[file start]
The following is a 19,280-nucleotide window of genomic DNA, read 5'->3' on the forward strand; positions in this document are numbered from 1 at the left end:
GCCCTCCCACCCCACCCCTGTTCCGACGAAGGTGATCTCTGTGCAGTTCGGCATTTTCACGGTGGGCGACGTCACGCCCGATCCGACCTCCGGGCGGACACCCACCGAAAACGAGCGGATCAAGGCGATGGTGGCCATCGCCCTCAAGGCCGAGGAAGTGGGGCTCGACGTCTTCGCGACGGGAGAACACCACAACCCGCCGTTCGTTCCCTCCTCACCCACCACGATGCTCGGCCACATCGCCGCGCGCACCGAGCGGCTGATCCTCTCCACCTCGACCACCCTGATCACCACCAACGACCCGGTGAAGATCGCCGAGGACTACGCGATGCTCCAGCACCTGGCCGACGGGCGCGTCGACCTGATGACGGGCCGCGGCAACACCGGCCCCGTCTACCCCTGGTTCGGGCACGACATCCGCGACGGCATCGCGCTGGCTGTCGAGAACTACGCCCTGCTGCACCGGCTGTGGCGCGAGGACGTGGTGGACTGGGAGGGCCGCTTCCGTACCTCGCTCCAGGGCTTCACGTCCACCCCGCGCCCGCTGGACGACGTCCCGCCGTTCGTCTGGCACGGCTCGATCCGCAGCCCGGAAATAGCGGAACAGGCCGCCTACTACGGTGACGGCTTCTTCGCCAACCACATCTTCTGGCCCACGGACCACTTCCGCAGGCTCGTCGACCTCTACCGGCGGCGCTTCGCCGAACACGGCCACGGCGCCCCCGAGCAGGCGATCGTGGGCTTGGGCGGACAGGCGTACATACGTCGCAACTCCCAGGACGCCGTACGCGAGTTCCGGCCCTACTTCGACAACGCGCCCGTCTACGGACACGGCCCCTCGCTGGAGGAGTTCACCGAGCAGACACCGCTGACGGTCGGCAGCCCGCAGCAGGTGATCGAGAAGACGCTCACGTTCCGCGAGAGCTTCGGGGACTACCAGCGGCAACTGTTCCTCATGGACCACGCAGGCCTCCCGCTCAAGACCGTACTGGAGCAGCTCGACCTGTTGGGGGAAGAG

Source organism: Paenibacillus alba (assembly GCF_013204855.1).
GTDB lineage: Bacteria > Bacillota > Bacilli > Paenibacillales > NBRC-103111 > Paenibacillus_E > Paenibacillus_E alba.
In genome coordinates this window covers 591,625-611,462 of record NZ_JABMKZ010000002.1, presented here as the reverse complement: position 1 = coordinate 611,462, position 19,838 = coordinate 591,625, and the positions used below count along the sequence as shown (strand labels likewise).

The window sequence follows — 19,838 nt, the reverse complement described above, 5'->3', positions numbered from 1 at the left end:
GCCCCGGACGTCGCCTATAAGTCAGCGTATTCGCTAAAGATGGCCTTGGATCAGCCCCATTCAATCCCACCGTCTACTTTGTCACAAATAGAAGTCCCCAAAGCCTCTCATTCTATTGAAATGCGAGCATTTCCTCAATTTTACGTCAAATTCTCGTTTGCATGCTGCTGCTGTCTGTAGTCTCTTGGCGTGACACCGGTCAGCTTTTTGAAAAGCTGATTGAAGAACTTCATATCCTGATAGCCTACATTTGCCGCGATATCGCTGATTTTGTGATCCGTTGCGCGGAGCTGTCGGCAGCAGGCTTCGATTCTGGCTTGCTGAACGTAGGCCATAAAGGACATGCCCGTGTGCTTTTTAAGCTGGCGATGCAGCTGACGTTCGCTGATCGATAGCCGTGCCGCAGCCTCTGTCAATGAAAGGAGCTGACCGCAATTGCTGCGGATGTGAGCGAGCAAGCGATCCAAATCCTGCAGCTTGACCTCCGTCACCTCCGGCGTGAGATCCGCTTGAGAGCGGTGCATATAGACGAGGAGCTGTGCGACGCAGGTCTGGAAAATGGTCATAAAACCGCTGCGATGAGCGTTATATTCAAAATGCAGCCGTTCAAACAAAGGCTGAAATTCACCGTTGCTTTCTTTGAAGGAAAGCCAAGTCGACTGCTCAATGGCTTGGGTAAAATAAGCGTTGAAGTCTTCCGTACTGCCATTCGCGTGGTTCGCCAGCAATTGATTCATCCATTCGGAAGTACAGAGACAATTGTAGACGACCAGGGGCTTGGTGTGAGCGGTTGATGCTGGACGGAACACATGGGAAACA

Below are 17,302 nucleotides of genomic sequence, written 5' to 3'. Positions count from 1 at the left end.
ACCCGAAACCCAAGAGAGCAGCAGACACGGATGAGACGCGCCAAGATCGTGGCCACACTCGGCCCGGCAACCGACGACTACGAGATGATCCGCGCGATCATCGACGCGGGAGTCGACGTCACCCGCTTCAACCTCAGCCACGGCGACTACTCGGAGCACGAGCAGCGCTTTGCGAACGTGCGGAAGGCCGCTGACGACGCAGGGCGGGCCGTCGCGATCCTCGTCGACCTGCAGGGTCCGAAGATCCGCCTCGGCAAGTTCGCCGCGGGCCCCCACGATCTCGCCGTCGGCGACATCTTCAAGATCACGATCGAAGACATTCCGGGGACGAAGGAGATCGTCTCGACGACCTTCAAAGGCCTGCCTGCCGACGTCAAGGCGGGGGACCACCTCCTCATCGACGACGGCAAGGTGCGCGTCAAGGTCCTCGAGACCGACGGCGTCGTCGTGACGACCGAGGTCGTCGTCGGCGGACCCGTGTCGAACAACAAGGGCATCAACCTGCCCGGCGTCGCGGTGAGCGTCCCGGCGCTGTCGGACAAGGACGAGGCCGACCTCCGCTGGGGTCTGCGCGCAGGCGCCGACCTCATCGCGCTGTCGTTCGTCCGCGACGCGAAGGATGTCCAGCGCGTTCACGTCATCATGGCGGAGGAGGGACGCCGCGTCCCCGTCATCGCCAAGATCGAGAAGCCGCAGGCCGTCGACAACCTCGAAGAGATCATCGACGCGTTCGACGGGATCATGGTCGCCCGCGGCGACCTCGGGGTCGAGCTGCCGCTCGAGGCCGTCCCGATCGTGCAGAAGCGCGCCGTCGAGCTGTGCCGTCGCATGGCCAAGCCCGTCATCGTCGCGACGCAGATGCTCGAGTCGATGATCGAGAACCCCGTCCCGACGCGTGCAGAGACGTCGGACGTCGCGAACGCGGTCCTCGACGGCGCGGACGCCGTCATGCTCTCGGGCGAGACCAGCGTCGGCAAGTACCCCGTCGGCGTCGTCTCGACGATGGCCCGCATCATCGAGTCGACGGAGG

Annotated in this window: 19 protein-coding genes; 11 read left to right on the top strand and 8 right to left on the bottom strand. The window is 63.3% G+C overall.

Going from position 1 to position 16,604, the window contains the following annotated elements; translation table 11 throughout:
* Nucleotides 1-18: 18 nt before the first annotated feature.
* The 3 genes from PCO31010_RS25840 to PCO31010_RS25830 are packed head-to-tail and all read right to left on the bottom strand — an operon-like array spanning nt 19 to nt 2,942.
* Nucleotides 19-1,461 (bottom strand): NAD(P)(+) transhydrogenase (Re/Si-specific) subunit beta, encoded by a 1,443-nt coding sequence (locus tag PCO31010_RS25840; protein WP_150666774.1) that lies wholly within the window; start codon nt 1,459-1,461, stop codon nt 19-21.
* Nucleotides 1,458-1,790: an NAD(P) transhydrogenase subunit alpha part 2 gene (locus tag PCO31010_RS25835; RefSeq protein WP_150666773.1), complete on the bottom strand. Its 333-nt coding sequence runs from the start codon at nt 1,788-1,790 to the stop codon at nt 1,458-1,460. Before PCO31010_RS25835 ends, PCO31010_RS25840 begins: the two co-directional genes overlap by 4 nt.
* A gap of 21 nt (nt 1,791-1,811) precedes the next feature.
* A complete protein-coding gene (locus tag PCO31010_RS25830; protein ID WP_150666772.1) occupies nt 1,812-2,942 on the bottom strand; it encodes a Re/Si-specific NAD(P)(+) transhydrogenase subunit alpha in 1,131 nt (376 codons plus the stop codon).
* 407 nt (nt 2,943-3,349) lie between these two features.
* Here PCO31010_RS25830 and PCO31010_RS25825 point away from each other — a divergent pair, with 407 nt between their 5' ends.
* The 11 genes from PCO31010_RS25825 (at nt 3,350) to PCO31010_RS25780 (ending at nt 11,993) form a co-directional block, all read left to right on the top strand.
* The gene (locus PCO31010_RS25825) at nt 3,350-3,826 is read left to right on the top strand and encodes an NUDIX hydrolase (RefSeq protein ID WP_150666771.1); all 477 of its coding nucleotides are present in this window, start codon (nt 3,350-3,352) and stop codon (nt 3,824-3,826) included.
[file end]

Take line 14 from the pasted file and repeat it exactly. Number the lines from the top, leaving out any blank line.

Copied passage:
* Nucleotides 19-1,461 (bottom strand): NAD(P)(+) transhydrogenase (Re/Si-specific) subunit beta, encoded by a 1,443-nt coding sequence (locus tag PCO31010_RS25840; protein WP_150666774.1) that lies wholly within the window; start codon nt 1,459-1,461, stop codon nt 19-21.